A Feast Of Florals: Tablescape Ideas to Make the Season Merrier
Who says Christmas trees get to have all the fun? Adorning your dining table is another way to celebrate the season and welcome your guests, using flowers, greens, candles, ornaments—even produce—and all the other trappings of the season. Your very own yard, kitchen and even your bookshelves and countertops may already hold most of what you need to design a beautiful table, perhaps supplemented with blooms from your local florist.
Here, we asked three floral designers to share with us tablescapes of their own creation that we could recreate in our own homes, using elements we may already have or can easily find outside. Whether you are setting the table for one family gathering, a big party, or just because you love flowers as much as we do at HOME, you’re sure to be inspired by these seasonal looks.
To kick off the holiday season, look no further than the pumpkin patch or farmers market to create a rustic-but-chic arrangement like the one imagined here by the talented creative team at Bloom by Doyle’s in Lynchburg.
Designed by Karen Edwards, the arrangement features elements in a muted color palette, full of soft neutrals that can skew toward the oranges and browns of Thanksgiving or the richer greens and deeper reds of Christmas. An Irish linen white tablecloth and Juliska china on bronzed chargers are in perfect keeping with the air of sweet simplicity. Channeling a casual family-gathering vibe when she designed this arrangement, Edwards says, “We wanted to create something for a more relaxed feel—not too formal.” This type of arrangement could translate just as well to an intimate gathering in the eat-in kitchen or as the anchor to a casual buffet.
The base of this arrangement—a wooden box—was constructed by Bloom’s Chrissy Cangialosi from of a wooden pallet that she then whitewashed, to create a base that is not only versatile in looks but also intentionally long and low. “In this example, we wanted to use something low so that guests could make eye contact without a big object in their way,” explains Debbie Miller, owner of Bloom.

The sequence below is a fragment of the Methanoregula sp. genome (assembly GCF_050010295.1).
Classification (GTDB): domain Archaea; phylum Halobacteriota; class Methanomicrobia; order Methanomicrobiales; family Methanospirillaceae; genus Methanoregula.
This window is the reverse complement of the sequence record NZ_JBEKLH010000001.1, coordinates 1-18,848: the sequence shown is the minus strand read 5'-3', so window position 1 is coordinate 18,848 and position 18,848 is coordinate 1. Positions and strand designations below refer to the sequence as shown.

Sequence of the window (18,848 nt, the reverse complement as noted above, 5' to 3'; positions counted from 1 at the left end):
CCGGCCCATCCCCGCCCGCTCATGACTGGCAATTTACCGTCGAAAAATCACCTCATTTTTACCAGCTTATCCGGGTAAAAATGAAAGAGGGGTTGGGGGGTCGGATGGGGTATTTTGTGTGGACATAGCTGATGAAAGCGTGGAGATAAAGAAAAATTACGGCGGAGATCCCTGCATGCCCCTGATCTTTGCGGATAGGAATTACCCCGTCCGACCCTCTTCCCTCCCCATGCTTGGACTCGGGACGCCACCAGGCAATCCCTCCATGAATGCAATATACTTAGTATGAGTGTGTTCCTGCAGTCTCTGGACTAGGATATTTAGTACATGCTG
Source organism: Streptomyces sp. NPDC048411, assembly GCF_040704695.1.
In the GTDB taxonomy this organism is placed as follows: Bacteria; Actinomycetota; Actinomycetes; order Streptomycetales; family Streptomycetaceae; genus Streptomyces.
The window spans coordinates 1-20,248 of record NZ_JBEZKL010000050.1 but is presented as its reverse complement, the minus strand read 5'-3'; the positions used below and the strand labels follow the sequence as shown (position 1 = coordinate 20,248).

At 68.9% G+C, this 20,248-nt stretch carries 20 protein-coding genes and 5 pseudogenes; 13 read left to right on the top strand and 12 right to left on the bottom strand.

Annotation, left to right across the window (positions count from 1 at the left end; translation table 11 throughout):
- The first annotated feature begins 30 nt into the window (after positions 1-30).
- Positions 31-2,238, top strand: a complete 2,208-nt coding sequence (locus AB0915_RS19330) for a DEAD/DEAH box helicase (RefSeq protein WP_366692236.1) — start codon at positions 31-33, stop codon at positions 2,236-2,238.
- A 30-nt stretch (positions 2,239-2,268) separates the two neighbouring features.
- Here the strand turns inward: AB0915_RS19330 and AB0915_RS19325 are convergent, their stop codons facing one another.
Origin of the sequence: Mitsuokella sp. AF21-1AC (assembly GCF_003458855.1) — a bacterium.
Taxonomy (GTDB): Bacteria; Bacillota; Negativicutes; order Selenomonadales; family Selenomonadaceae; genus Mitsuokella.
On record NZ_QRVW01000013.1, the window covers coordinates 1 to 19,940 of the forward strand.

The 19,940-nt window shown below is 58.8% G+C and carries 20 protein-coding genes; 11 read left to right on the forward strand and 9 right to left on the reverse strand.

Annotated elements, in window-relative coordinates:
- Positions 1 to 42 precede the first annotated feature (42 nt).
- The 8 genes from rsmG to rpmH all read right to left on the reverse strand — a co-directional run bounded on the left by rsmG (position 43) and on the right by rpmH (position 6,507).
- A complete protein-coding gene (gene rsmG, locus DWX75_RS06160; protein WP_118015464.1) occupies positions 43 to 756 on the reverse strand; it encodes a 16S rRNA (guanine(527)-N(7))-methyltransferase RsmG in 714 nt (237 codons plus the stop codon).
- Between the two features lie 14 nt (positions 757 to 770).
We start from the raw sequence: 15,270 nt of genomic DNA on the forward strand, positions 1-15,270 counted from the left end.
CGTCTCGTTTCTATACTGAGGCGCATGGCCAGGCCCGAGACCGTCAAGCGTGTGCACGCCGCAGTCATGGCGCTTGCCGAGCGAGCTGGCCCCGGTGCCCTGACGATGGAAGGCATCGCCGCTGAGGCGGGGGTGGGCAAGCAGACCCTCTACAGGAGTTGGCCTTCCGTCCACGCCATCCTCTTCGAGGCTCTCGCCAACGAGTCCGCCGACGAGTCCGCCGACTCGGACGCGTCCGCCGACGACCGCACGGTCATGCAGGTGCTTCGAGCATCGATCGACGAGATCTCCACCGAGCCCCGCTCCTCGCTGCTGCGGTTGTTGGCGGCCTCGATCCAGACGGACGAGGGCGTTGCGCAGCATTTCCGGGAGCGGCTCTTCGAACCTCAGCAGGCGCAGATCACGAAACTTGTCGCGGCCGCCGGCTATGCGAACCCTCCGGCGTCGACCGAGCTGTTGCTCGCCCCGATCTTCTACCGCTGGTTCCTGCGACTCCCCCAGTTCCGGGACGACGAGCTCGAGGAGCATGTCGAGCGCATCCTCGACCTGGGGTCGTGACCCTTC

Edwards says she was inspired by the “go vintage/use what’s available” trend to complete this look. She started with a focal point—in this case, locally sourced pumpkins ranging from a soft white to a silvery greenish gray—and built around it with flowers and other natural items to showcase them. Though hydrangeas are not in season at the moment, you may have dried some earlier in the season, or can get them from the florist if it’s your favorite, she says. Pinecones, oak leaves, hydrangea leaves and china berries round out the arrangement—all items that can easily be found in the yard (or something like them). Berries are used in each place setting, tied with burlap ribbon around each napkin for a pop of color and delight, and to tie in to the main arrangement.
Edwards also suggests creating satellite arrangements that carry the theme further—repeating one of the items from the arrangement as a single element in a smaller container. Miller says to look around your home for vessels to hold your floral arrangements; you may have exactly what you need on a bookshelf or countertop, something you look at every day and can reimagine as a base for a bit of holiday cheer.
If you want to recreate the look at home, Miller says that floral foam and chicken wire will do wonders for the at-home florist to keep things fresh and in place. She also says that staffers at Bloom are happy to coach drop-ins on the art of floral design.
By Meridith Ingram